But McGinnity went straight to the Eastern League, and starred there for a while, then worked his way down through B leagues till he went 2-7 for Vancouver at age 47 and that looked like the end of the road. He took a job coaching semi-pro baseball for a club called the Decatur Staleys who became better known for football.

And then at age 52, McGinnity came back to go 15-12 as player-manager for Dubuque of the Class D Mississippi Valley League, and (says his SABR bio, though not B-Ref) they won their pennant.

So Verlander has a ways to go :-D
   9. cardsfanboy Posted: June 18, 2022 at 06:36 PM (#6082733)
At this point, I'm not sure which is more rare -- the pitcher who comes back after missing a year or the Roger Clemens who was essentially never hurt -- 29+ starts every year from 1986-2005 except 1994 (24, not his fault) and 1995 (23, missed 5-6 weeks).


I think both are a bit rare, it feels like a way to rate grade great players a bit. With Tommy John, we've seen plenty of great pitchers come back, but it's not a guarantee, especially late in the career. At the same time you do have a few guys who just exist year in year out. Not on the par of Maddux or Clemens etc... but still you have them.
   10. Joyful Calculus Instructor Posted: June 18, 2022 at 07:17 PM (#6082741)
Reading this, my first thought was Bartolo Colon, but he was always there,


Go to his bb-ref page. Notice the gap where a 2010 season should be? He missed a full season. And when he came back had his best season in 6 years. He counts.
   11. Howie Menckel Posted: June 18, 2022 at 09:04 PM (#6082747)
New York (Yankees) was kind of always just a step behind.”


2022 ERA+s entering today

Cortes 195
Montgomery 139
Severino 135
Taillon 129
Cole 113 (!)

Verlander 194

the Yankees are now 49-16

I want to say Verlander would have been overkill, and a poor use of resources where there is no area of need.

I say "want to," because the Yankees in the last dozen years have failed in the postseason and I'm not sure who other than Cole can ramp up their games come October.
   12. Walt Davis Posted: June 18, 2022 at 09:14 PM (#6082749)
Colon did pitch a bit in Mexico in 2009-10 and 2010-11. If memory serves, that was the year of using stem cells (or "stem cells") to treat his elbow.
   13. Infinite Yost (Voxter) Posted: June 18, 2022 at 09:18 PM (#6082751)
Man, this article would have been a catfight about steroids ten years ago.
   14. BDC Posted: June 19, 2022 at 07:24 AM (#6082779)
you do have a few guys who just exist year in year out

I saw Rich Hill in Arlington earlier this season, at first assumed it must be Rich Hill Jr., but no … of course there were years in his 20s and 30s where he bounced up and down from the minors, unusual these days, but he has pitched in some major-league games for 18 years in a row. And four of his top five ML innings-pitched totals have come since age 36.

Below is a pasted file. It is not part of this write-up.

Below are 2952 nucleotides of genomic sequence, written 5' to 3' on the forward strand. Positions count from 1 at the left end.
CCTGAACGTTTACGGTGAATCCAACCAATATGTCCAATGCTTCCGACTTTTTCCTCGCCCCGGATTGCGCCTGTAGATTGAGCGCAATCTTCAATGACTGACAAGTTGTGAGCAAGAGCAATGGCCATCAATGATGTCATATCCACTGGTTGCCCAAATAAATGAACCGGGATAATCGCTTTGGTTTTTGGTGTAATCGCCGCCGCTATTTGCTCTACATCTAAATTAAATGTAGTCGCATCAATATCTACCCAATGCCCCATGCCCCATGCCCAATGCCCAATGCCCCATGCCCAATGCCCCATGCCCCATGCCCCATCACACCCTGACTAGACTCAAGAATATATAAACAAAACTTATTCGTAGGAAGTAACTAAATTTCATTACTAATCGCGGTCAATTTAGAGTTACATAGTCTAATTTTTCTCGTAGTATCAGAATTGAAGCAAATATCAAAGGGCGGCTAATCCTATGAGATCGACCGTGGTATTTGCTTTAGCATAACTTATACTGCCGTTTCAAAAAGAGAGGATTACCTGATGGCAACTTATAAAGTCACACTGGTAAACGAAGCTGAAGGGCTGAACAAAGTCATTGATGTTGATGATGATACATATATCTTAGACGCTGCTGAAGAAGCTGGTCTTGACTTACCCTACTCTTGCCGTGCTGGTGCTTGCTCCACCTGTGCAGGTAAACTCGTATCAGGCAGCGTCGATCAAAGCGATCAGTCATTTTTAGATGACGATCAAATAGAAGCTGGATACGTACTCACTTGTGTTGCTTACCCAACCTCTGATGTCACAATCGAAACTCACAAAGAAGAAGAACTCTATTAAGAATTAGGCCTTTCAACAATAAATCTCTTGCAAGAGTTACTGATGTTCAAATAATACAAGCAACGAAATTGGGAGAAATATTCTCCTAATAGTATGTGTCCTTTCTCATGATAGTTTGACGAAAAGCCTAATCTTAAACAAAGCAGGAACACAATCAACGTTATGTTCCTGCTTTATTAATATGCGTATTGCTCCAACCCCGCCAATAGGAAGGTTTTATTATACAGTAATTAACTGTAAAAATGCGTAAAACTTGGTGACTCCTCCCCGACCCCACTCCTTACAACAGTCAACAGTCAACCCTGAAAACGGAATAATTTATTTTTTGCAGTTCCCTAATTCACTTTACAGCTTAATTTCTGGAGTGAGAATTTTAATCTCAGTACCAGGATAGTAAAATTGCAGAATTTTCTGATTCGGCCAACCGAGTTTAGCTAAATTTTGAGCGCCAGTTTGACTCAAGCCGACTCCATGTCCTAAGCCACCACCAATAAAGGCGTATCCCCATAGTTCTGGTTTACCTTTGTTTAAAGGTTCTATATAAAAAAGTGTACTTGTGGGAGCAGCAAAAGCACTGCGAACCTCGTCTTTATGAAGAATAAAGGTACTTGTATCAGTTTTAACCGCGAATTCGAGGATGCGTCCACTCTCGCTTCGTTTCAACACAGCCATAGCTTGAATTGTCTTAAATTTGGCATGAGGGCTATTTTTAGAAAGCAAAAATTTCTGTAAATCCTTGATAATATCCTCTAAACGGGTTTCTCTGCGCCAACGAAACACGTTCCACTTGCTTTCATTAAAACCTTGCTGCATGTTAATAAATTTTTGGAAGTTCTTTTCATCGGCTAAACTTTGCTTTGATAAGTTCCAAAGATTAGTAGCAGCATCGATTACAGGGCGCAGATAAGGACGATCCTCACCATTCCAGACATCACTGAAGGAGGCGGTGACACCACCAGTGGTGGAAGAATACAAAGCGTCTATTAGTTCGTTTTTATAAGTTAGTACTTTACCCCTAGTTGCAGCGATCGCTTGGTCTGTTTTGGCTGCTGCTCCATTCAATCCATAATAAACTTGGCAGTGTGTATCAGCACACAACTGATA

But yes, it's interesting – assuming guys like Verlander and Hill are not on steroids now, that would imply … that maybe guys can succeed at advanced ages without a magic dose of juice? and in retrospect, that it might be really hard to tell if a given guy BITD was availing himself of that magic, or just being one of those oddities.
   15. cardsfanboy Posted: June 19, 2022 at 10:52 AM (#6082786)

I say "want to," because the Yankees in the last dozen years have failed in the postseason and I'm not sure who other than Cole can ramp up their games come October.


I'm curious about the definition of failed. It's not like they have been a powerhouse team that under performed, they lost a few wild card series, lost a division championship to the clearly superior Astros. They won exactly one division title since 2013. A ton of wild card appearances.
   16. Howie Menckel Posted: June 19, 2022 at 04:26 PM (#6082831)
I would say that having a winning record every year since 1992 (!), and reaching the playoffs nine times in the last 12 years but not winning a pennant even with regular-season win totals that have included 103, 100, 97, 95, and 95 - well, don't take my definition of "failed." ask any of the 10 million or so Yankees fans.

say what one will, they set a high standard of expectations - and off the first decade in a century of not winning a World Series (and in fact not even getting there), I can confirm that "failed" is exactly their word for it.
   17. cardsfanboy Posted: June 19, 2022 at 05:39 PM (#6082840)
I would say that having a winning record every year since 1992 (!), and reaching the playoffs nine times in the last 12 years but not winning a pennant even with regular-season win totals that have included 103, 100, 97, 95, and 95 - well, don't take my definition of "failed." ask any of the 10 million or so Yankees fans.

say what one will, they set a high standard of expectations - and off the first decade in a century of not winning a World Series (and in fact not even getting there), I can confirm that "failed" is exactly their word for it.


Just looking at bb-ref and apparently the Yankees won the world series in 2009, 2000, 1999, 1998, and 1996. so the 1992 comment doesn't really track with anything.

Not winning a pennant since 2010, which seems to be the crux of the argument, is an issue, but considering that they have only won the division 3 times in that time frame, and none of those years did anyone reasonably conclude they were the best team in the league, it's not surprising at all that they didn't win a pennant.
   18. Howie Menckel Posted: June 19, 2022 at 05:56 PM (#6082842)
a team that wins 103, 100, 97, 95, and 95 games while never having a losing record in a span of 12 years but never wins a pennant is "not surprising at all"?